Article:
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For the Frustratedly Christian, the Formerly Christian, and the Barely Christian by Peter Enns

Well, I went and did it. I went and wrote another book on the Bible.

Is there something wrong with me? Probably. Who knows. But let me get to my point.

I actually had a reason for writing How the Bible Actually Works.

I thought about the kinds of questions about the Bible that kept nagging me for years, and still do—questions I’ve heard from my kids, friends, students, and other “normal people” from all over.

Those questions come down to this: They are looking for better ways to read the Bible, ways that give them hope and courage for their lives, but—without having to cross their fingers while they read it.

They’ve figured it out. The Bible, as it turns out, though certainly being a source of comfort and strength, is also . . . weird. Reading the Bible carefully—even not all that carefully—can make faith difficult.

The Bible, it turns out, isn’t the spotless and ordered rulebook they were always taught it was.  Rather it comes to us from an ancient and distant place, and therefore takes for granted ways, customs, and beliefs that just get to be a bit too much after a while—like slavery, violence, endless bloody sacrifices to appease God, virgin women as property, and so forth. Once you start keeping a list, it gets rather long.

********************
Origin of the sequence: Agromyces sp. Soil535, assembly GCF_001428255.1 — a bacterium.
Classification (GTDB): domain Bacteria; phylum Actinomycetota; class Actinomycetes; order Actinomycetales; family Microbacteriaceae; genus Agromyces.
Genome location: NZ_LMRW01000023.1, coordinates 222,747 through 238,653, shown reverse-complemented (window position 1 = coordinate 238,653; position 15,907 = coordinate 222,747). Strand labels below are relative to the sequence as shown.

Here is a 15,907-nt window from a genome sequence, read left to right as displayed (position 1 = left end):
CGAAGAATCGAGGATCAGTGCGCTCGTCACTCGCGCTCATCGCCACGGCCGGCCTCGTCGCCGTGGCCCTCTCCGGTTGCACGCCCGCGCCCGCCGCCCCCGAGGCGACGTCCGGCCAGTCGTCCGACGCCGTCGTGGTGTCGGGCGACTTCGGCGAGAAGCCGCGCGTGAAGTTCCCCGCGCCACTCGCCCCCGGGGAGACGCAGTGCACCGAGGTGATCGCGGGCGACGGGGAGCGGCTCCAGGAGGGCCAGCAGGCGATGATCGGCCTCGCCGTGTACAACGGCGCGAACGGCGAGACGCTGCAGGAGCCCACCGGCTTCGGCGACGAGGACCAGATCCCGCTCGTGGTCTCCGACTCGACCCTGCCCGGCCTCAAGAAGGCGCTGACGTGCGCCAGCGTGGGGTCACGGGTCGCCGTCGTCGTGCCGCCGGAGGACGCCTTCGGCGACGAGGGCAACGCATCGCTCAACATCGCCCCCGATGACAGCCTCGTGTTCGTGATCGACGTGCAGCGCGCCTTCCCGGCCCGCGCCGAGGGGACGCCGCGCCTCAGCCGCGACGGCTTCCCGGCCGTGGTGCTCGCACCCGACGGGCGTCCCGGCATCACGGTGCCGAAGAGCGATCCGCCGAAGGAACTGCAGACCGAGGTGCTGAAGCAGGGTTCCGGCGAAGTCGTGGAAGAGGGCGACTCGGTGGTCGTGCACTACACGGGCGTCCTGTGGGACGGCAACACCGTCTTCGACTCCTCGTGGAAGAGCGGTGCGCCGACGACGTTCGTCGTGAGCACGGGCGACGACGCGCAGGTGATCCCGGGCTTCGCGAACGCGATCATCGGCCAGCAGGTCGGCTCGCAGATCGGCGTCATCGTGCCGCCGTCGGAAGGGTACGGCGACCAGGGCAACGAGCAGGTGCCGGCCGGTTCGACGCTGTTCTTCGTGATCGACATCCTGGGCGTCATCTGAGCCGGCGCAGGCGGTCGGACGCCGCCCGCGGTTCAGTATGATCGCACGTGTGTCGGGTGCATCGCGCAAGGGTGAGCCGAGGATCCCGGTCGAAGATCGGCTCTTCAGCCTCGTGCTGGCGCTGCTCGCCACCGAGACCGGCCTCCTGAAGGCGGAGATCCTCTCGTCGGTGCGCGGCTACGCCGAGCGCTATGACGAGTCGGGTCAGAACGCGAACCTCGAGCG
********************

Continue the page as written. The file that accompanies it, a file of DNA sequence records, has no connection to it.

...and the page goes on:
The big question people are asking, in one way or another, is: What can be done about the weirdness? They have been told to stuff it deep down, ignore it, or explain it away—in other words, to write off large sections of the very book they are told is God’s word and had to be studied.

This book is for those who no longer want to do that.

This book is not for the hierarchy who guard the status quo at all costs and brand explorers as unfaithful.

This book is for the frustratedly Christian—who have seen that the Bible doesn’t meet the expectations they have been taught to cling to and who are having trouble seeing a better way forward.

This book is for the barely Christian—who are hanging on to some semblance of faith because they are worn out from having to defend a rulebook Bible.

This book is for the formerly Christian—who have had the courage to leave their faith behind when it ceased having any explanatory power for their reality because of what they were taught the Bible had to be.

This book, in other words, is for those who are curious enough to want to honor God and their own faith by asking the big questions.

That’s why I wrote this book.

This post originally appeared on Pete’s blog.

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